The best middle grade books about sensitive topics

Hilda Eunice Burgos Author Of Miosotis Flores Never Forgets
By Hilda Eunice Burgos

Who am I?

I have always loved realistic fiction that shows characters navigating tricky real-world situations and reaching inside themselves to be their best – as friends, children, siblings, etc. As a writer of stories for children, I write the kinds of books I love to read, the ones that make readers ask themselves, what would I do if I were in that situation?  I think it’s important to show all our stories, past and present, from different places and viewpoints, so that we can learn from one another and become our best selves.


I wrote...

Miosotis Flores Never Forgets

By Hilda Eunice Burgos,

Book cover of Miosotis Flores Never Forgets

What is my book about?

Miosotis Flores is excited about three things; fostering rescue dogs, goofy horror movies, and her sister Amarilis' upcoming wedding. But her papi wants her to care about school more than anything else, so they strike a deal – if Miosotis improves her grades in two classes, she can adopt a dog of her own in the summer.

Miosotis dives into her schoolwork, and into nurturing a fearful little pup called Freckles. At the same time, she notices Amarilis behaving strangely – wearing thick clothes in springtime, dropping her friends in favor of her fiancé, even avoiding Miosotis and the rest of their family. When Miosotis finally discovers her sister's secret, she faces some difficult choices. What ultimately matters most--what Miosotis wants, or what's right for the ones she loves?

The books I picked & why

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Before We Were Free

By Julia Alvarez,

Book cover of Before We Were Free

Why this book?

I was fascinated by this gripping story about a twelve-year-old girl living in the Dominican Republic in 1960 because, while it is fiction, it is based on a very real and scary time in the history of the DR. My parents grew up in the DR under the dictatorship that was still in place in 1960, and Julia Alvarez does a beautiful job showing readers how young people and their families were impacted by that regime, as well as the bravery and hopefulness of those who fought for their country’s freedom.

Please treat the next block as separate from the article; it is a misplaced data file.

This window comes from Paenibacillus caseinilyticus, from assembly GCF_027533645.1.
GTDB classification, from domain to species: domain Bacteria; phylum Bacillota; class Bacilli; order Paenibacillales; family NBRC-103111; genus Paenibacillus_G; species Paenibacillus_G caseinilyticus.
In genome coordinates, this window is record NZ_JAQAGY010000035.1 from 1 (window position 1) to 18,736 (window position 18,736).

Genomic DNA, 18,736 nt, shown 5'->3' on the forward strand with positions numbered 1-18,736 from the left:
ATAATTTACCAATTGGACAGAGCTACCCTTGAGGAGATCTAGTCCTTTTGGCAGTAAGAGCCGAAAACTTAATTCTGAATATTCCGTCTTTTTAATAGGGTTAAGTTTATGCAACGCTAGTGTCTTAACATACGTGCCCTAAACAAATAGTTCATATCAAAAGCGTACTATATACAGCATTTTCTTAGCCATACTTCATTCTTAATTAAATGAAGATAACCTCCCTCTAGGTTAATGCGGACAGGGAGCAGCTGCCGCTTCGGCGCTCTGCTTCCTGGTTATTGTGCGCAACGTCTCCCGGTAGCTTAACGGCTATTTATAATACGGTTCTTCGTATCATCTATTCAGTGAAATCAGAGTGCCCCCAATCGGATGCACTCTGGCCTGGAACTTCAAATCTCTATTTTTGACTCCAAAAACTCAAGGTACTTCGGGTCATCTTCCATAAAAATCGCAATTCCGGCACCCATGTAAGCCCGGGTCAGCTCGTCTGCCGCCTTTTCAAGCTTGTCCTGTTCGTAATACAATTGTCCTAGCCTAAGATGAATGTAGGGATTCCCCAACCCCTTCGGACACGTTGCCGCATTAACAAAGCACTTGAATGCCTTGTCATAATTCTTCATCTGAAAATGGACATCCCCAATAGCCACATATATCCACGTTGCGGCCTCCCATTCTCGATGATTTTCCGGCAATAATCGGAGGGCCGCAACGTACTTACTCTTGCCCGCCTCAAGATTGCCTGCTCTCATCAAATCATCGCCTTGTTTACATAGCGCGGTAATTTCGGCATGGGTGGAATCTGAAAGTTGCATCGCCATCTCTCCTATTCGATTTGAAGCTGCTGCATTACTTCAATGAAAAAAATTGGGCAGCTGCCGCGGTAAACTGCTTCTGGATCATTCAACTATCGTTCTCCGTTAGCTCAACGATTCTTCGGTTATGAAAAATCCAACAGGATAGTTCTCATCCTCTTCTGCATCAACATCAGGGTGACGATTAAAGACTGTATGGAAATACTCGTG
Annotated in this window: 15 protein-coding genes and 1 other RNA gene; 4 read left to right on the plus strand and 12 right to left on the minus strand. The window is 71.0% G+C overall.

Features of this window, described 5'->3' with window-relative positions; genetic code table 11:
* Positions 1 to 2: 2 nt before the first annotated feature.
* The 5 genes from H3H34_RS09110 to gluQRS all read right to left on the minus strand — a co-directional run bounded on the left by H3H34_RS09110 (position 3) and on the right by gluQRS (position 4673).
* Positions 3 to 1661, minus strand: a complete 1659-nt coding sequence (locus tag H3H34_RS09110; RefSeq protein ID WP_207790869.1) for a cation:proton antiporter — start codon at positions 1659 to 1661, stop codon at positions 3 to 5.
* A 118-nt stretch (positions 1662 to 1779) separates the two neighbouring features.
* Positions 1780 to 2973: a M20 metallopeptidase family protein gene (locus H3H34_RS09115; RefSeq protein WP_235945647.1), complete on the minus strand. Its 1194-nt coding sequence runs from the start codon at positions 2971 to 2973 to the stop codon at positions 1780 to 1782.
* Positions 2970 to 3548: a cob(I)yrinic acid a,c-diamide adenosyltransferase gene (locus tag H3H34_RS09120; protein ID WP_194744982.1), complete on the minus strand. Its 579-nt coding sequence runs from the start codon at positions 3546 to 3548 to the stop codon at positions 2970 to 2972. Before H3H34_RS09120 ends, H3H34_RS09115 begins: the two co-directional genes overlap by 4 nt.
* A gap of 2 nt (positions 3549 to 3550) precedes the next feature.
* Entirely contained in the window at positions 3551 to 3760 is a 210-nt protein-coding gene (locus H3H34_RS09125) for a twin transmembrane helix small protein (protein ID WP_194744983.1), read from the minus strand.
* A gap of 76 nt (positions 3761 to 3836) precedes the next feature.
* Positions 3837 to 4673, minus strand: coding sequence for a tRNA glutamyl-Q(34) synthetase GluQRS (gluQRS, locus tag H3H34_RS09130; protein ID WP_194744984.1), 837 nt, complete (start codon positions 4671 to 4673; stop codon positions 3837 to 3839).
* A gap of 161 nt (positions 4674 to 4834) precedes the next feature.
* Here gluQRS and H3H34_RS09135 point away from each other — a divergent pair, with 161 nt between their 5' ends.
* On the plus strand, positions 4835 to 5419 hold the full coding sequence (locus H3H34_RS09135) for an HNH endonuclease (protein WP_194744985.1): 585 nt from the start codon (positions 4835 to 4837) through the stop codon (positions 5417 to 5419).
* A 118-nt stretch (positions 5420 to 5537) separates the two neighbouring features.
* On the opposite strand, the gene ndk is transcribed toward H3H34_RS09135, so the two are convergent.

The Moon Within

By Aida Salazar,

Book cover of The Moon Within

Why this book?

I love how this book presents a girl’s first period as a beautiful and positive experience, while realistically showing her fear and nervousness as she anticipates this event. The main character is so relatable: she’s unsure about her first crush, she has a snarky rival, and she struggles to be supportive when her best friend needs her the most. This book in verse is musical, magical, and hard to put down.


Barefoot Dreams of Petra Luna

By Alda P. Dobbs,

Book cover of Barefoot Dreams of Petra Luna

Why this book?

I was enthralled by this book about a twelve-year-old girl escaping war-torn Mexico in 1913. I love how Petra is tough and fiercely protective of her grandmother and her younger siblings, and how she will stop at nothing to keep them safe. She is driven by the desire to go to school and learn to read, and she always confidently holds her head up high, no matter what obstacles are thrown her way. 


One Crazy Summer

By Rita Williams-Garcia,

Book cover of One Crazy Summer

Why this book?

I fell in love with eleven-year-old Delphine right away. It’s 1968 and she and her two younger sisters fly from NYC to California to meet the mother that abandoned them years ago. Like always, Delphine must look out for her sisters because they can’t count on their mom for that. The characters in this book come to life in such a believable way, from the kids at the community center run by the local Black Panthers to the grandmother back in New York whose scoldings and values are forever running through Delphine’s mind. From start to finish, this book is an absolute gem.


Gaby, Lost and Found

By Angela Cervantes,

Book cover of Gaby, Lost and Found

Why this book?

I was moved by this book about an eleven-year-old girl whose mother has been deported. Gaby is kind and genuine, and her friends are great too. She wants nothing more than to get her mother back and to save an abandoned cat from the shelter where she volunteers. I love how real her feelings and her actions are, and how she grows in the story. And, of course, reading about all the cute dogs and cats at the shelter made me feel warm and fuzzy!


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